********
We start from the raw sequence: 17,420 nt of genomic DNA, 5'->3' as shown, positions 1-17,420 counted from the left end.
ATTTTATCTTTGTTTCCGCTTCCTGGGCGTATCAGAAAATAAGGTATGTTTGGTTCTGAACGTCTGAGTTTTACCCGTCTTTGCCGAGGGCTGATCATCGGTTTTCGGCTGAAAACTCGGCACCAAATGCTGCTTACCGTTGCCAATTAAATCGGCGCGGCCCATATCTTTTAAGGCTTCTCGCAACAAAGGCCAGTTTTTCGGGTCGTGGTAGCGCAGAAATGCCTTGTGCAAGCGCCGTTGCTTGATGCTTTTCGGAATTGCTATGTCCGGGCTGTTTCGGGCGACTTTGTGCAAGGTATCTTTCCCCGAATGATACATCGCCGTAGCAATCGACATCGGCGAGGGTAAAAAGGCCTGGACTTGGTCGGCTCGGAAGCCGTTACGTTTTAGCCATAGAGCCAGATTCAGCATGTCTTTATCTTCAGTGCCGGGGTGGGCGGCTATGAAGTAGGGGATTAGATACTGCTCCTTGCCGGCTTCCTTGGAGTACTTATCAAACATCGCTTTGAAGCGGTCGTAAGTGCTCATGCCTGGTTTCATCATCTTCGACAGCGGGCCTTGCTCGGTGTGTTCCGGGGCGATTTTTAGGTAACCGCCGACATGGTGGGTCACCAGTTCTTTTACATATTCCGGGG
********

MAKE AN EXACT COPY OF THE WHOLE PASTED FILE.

We start from the raw sequence: 17,420 nt of genomic DNA, 5'->3' as shown, positions 1-17,420 counted from the left end.
ATTTTATCTTTGTTTCCGCTTCCTGGGCGTATCAGAAAATAAGGTATGTTTGGTTCTGAACGTCTGAGTTTTACCCGTCTTTGCCGAGGGCTGATCATCGGTTTTCGGCTGAAAACTCGGCACCAAATGCTGCTTACCGTTGCCAATTAAATCGGCGCGGCCCATATCTTTTAAGGCTTCTCGCAACAAAGGCCAGTTTTTCGGGTCGTGGTAGCGCAGAAATGCCTTGTGCAAGCGCCGTTGCTTGATGCTTTTCGGAATTGCTATGTCCGGGCTGTTTCGGGCGACTTTGTGCAAGGTATCTTTCCCCGAATGATACATCGCCGTAGCAATCGACATCGGCGAGGGTAAAAAGGCCTGGACTTGGTCGGCTCGGAAGCCGTTACGTTTTAGCCATAGAGCCAGATTCAGCATGTCTTTATCTTCAGTGCCGGGGTGGGCGGCTATGAAGTAGGGGATTAGATACTGCTCCTTGCCGGCTTCCTTGGAGTACTTATCAAACATCGCTTTGAAGCGGTCGTAAGTGCTCATGCCTGGTTTCATCATCTTCGACAGCGGGCCTTGCTCGGTGTGTTCCGGGGCGATTTTTAGGTAACCGCCGACATGGTGGGTCACCAGTTCTTTTACATATTCCGGGG